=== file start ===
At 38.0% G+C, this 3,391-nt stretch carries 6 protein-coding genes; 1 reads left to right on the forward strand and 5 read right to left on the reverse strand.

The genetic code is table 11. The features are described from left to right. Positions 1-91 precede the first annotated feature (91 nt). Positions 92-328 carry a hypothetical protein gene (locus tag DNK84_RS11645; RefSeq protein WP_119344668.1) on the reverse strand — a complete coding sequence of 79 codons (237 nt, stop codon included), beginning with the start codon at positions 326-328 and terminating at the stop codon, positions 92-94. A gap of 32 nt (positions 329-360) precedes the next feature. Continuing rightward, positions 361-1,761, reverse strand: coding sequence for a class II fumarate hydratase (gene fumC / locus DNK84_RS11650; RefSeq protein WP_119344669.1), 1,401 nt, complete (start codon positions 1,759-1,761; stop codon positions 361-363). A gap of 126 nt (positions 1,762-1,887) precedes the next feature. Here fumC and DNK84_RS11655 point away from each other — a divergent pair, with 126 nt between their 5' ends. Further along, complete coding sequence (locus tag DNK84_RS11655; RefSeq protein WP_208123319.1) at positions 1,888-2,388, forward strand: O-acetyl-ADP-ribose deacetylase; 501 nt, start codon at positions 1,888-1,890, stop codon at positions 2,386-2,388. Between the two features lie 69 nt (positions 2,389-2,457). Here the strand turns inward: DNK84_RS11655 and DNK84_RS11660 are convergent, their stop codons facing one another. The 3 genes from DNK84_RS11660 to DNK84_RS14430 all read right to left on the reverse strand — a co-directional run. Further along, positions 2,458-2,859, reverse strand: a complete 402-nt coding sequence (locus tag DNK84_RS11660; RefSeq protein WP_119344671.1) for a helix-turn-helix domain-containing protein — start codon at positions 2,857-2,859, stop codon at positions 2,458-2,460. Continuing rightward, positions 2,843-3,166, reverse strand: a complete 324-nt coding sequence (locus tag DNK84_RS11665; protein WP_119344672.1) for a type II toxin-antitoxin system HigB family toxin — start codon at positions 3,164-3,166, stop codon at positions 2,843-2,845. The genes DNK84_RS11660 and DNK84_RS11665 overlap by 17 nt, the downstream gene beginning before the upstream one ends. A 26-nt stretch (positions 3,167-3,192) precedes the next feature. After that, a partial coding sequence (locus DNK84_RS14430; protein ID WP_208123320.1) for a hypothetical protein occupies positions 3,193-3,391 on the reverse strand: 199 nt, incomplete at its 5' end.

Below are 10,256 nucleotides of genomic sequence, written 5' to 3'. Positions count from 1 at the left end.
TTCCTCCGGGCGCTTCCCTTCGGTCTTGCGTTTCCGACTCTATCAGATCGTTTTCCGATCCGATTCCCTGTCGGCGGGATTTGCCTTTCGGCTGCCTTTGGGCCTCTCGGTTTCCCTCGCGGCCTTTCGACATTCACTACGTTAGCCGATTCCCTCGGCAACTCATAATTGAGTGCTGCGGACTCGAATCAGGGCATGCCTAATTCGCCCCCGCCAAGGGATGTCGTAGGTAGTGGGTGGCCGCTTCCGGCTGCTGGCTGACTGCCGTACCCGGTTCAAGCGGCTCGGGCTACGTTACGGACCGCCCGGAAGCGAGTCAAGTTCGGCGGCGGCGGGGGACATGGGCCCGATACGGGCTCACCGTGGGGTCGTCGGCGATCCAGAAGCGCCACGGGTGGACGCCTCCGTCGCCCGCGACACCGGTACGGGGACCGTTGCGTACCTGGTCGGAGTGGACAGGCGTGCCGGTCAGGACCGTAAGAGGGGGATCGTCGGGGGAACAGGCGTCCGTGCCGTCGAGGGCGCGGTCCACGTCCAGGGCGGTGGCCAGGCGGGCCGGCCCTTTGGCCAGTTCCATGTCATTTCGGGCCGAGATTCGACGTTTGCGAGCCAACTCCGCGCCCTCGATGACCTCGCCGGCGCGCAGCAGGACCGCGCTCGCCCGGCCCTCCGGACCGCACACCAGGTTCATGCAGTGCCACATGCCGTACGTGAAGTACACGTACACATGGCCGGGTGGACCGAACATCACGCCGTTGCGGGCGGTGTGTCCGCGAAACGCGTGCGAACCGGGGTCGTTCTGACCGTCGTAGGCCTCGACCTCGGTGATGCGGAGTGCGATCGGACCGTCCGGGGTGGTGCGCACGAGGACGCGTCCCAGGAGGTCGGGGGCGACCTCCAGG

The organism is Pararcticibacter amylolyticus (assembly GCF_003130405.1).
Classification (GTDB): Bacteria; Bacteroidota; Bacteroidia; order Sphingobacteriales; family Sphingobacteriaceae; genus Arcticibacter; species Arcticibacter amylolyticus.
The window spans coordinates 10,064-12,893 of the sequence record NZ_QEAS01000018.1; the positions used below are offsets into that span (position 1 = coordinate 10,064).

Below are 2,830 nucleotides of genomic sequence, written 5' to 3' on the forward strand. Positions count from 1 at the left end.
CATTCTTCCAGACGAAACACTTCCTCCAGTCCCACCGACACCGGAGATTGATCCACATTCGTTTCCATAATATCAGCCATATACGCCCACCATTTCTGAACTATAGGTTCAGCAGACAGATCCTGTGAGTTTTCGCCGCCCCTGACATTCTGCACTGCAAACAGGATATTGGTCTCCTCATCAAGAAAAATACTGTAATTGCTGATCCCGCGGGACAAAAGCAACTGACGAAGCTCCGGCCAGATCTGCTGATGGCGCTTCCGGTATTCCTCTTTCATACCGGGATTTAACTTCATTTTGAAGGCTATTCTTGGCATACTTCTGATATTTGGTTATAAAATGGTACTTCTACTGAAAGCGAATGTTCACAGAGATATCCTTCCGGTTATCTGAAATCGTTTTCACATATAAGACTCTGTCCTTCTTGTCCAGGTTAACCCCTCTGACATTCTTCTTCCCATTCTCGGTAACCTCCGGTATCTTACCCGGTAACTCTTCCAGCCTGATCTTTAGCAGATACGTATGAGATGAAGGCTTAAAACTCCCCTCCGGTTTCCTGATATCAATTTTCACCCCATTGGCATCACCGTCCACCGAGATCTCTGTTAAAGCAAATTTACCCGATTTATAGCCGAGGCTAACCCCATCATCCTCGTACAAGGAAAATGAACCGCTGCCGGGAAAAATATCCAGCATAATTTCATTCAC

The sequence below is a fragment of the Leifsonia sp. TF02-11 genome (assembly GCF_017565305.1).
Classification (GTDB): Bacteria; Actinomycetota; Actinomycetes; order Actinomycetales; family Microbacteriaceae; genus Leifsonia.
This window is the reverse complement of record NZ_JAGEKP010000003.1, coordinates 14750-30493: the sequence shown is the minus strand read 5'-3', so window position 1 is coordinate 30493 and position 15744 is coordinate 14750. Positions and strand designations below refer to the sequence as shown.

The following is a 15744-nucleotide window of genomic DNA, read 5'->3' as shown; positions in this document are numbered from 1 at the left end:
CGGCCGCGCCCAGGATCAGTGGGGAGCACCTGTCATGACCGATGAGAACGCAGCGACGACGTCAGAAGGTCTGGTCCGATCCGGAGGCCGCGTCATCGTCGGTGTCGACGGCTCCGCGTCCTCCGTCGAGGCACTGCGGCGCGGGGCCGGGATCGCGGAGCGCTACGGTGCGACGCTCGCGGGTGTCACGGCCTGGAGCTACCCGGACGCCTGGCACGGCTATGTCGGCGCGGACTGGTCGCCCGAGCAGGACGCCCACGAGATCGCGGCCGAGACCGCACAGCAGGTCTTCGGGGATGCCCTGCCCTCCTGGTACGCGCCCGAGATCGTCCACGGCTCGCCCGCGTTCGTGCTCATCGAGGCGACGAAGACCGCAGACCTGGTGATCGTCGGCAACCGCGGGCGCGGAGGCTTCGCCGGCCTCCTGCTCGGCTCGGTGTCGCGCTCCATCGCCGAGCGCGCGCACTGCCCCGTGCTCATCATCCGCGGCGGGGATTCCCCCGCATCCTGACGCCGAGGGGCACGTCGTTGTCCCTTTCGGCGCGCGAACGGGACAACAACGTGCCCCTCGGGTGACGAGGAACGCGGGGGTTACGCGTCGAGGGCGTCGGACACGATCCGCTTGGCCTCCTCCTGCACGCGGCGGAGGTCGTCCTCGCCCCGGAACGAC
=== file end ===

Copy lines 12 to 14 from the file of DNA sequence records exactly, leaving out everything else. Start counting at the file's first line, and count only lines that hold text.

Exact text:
This window is the reverse complement of record NZ_JAGEKP010000003.1, coordinates 14750-30493: the sequence shown is the minus strand read 5'-3', so window position 1 is coordinate 30493 and position 15744 is coordinate 14750. Positions and strand designations below refer to the sequence as shown.

The following is a 15744-nucleotide window of genomic DNA, read 5'->3' as shown; positions in this document are numbered from 1 at the left end:
CGGCCGCGCCCAGGATCAGTGGGGAGCACCTGTCATGACCGATGAGAACGCAGCGACGACGTCAGAAGGTCTGGTCCGATCCGGAGGCCGCGTCATCGTCGGTGTCGACGGCTCCGCGTCCTCCGTCGAGGCACTGCGGCGCGGGGCCGGGATCGCGGAGCGCTACGGTGCGACGCTCGCGGGTGTCACGGCCTGGAGCTACCCGGACGCCTGGCACGGCTATGTCGGCGCGGACTGGTCGCCCGAGCAGGACGCCCACGAGATCGCGGCCGAGACCGCACAGCAGGTCTTCGGGGATGCCCTGCCCTCCTGGTACGCGCCCGAGATCGTCCACGGCTCGCCCGCGTTCGTGCTCATCGAGGCGACGAAGACCGCAGACCTGGTGATCGTCGGCAACCGCGGGCGCGGAGGCTTCGCCGGCCTCCTGCTCGGCTCGGTGTCGCGCTCCATCGCCGAGCGCGCGCACTGCCCCGTGCTCATCATCCGCGGCGGGGATTCCCCCGCATCCTGACGCCGAGGGGCACGTCGTTGTCCCTTTCGGCGCGCGAACGGGACAACAACGTGCCCCTCGGGTGACGAGGAACGCGGGGGTTACGCGTCGAGGGCGTCGGACACGATCCGCTTGGCCTCCTCCTGCACGCGGCGGAGGTCGTCCTCGCCCCGGAACGAC